Doctor Goes From Treating Phs Athletes To Olympic Volunteer



Roundup file photo

Dr. Olivia Morris checks a possible injury of a Payson High School football player. Dr. Morris recently completed a USA Olympic Volunteer Team Physicians program at the Olympic Training Center in Colorado Springs, Colo.

For the past four years Dr. Olivia Morris has been caring for Payson High School athletes treating just about every type of injury imaginable.

Her love of the job, expertise and desire to give back to her profession and community has prompted her to volunteer her time to take care of America’s Olympic athletes.

She’s doing so through the USA Olympic Volunteer Team Physicians program based at the Olympic Training Center in Colorado Springs, Colo.

Dr. Morris, an orthopedic surgeon specializing in sports medicine, recently spent two weeks at Colorado Springs where she served an “internship” providing health care services to the athletes.

Based on her performance there, which she believes was excellent, she is in line to complete the U.S. medical team at various competitions including the Olympic Games.

“There are several things that could happen, I could go to the Pan American Games, maybe to Vancouver (for the Winter Olympics) or maybe to the 2012 Olympics in London,” she said.

Morris suspects that her first medical assignment will be at the Pan American Games, which will be held Oct. 13 through Oct. 30, 2011 in Guadalajara, Mexico.

Eventually, she could find herself traveling around the world with the U.S. Olympic team, as some other carefully selected physicians now do.

Whatever happens, she calls her two weeks of service and training in the state-of-the-art sports medicine and sports science center in Colorado Springs the experience of a lifetime.

“It was such an honor and a privilege to be there and treat athletes at such a premier level,” she said. “I worked with so many fine people.”

At the center, Dr. Morris and other volunteer physicians were required to be jacks-of-all-trades treating a variety of ailments while sometimes providing psychological support and confidence.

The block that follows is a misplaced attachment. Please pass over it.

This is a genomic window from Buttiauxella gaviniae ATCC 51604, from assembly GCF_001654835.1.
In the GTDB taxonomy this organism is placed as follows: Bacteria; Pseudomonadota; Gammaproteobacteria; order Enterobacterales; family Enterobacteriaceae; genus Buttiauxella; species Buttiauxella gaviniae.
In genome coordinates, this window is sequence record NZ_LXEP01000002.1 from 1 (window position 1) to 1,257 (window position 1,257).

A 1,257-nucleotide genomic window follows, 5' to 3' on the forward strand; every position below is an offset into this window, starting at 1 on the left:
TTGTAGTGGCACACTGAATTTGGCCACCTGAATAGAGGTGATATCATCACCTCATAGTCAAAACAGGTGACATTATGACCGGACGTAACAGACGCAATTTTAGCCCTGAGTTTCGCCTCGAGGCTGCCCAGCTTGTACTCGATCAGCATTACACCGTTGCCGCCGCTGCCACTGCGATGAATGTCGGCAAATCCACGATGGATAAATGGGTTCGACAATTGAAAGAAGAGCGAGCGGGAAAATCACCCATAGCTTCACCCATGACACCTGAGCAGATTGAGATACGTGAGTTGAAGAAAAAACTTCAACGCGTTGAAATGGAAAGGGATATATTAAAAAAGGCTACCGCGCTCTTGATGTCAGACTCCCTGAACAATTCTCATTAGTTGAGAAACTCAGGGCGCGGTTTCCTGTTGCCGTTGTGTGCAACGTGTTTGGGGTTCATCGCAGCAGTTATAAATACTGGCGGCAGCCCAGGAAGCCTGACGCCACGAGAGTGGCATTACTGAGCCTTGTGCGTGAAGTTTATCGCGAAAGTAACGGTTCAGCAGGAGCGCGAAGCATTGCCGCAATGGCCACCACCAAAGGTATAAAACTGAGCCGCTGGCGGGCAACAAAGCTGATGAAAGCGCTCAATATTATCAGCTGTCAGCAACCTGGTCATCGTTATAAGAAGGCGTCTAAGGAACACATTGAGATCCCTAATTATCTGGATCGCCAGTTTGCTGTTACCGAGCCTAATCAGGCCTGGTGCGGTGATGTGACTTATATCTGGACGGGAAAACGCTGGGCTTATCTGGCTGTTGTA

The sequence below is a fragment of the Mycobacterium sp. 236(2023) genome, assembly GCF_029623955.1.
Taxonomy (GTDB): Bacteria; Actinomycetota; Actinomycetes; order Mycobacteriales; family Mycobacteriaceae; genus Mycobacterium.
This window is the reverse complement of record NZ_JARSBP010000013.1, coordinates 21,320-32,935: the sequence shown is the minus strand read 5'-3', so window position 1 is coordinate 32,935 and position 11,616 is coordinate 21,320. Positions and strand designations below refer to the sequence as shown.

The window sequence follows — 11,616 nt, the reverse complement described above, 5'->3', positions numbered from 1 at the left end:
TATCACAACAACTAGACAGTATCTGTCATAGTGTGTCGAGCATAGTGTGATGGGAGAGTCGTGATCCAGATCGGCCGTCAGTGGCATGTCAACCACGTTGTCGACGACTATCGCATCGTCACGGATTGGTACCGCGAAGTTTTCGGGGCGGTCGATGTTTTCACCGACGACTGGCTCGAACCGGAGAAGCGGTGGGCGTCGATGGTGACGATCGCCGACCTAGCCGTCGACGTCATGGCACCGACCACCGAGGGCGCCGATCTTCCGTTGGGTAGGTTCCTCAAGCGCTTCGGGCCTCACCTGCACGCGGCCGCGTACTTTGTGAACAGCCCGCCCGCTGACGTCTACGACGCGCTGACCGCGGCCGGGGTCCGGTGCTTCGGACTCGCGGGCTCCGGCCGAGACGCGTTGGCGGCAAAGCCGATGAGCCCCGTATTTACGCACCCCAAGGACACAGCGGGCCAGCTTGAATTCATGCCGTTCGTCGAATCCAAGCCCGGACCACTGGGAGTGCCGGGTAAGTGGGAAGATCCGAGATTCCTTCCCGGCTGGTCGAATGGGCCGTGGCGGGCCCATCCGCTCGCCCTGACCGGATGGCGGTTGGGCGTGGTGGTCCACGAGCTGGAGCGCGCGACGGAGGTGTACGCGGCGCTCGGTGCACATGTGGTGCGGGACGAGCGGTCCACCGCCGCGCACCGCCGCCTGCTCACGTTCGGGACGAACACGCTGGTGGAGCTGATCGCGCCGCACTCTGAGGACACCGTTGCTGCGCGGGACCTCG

Although Olympic protocol restricts Dr. Morris from talking about the athletes she treated at the training center, she reveals she did meet Olympic swimming hero Michael Phelps — an eight-time gold medal winner in 2008 at the Beijing Games.

She also treated a five-time Olympic weightlifter, several members of the USA women’s basketball team and qualifiers on the martial arts teams.

For Dr. Morris, the time at the training center was also a personal learning experience, mostly because she was required to take on tasks she wouldn’t normally face in her Payson practice.

“We learned about Med-Ex which is an evacuation exercise to get athletes out of places where they might be in danger,” she said. “Med-Ex was used at the last Olympics (Beijing) when the American was stabbed.”

She was referring to the fatal stabbing at Drum Tower of Todd Bachman, the father-in-law of the American men’s volleyball team coach.

Most importantly on Dr. Morris’ agenda at Colorado Springs were lessons in dealing with Olympic anti-doping and performance enhancing drug rules.

“We learned there are certain drugs that cannot be given to the athletes, they are very strict about that,” Morris said.

Because the volunteer doctors have such a close relationship with the athletes, they are on the front lines in the battle against doping.

Among their duties is to teach athletes which drugs are in violation of the World Anti-Doping Code and which ones can be legally used.

Morris points out that even if an athlete unintentionally consumes an illegal substance, it could result in a doping charge.

“That made our work very important,” tant,” she said.

Also during her stint at the training center, Morris treated and helped train several members of the Paralympic team.

“It was a super privilege to work them and I was humbled,” she said. “To see the heart they have is so inspirational, they are awesome athletes.”

At the Beijing Olympics, a record 148 countries sent Paralympic teams that competed in such sports as wheelchair basketball, cycling, sitting volleyball, swimming, table tennis, shooting and equestrian.

Now that Morris has returned to her medical practice in Payson, she’ll resume her work with the Payson High School athletes, which she also calls a privilege.

But, she’ll do so knowing that someday the phone might ring and she’ll be beckoned to join the Olympic medical staff. “I hope it’s just a matter of time, I’m excited about being a part of it.”


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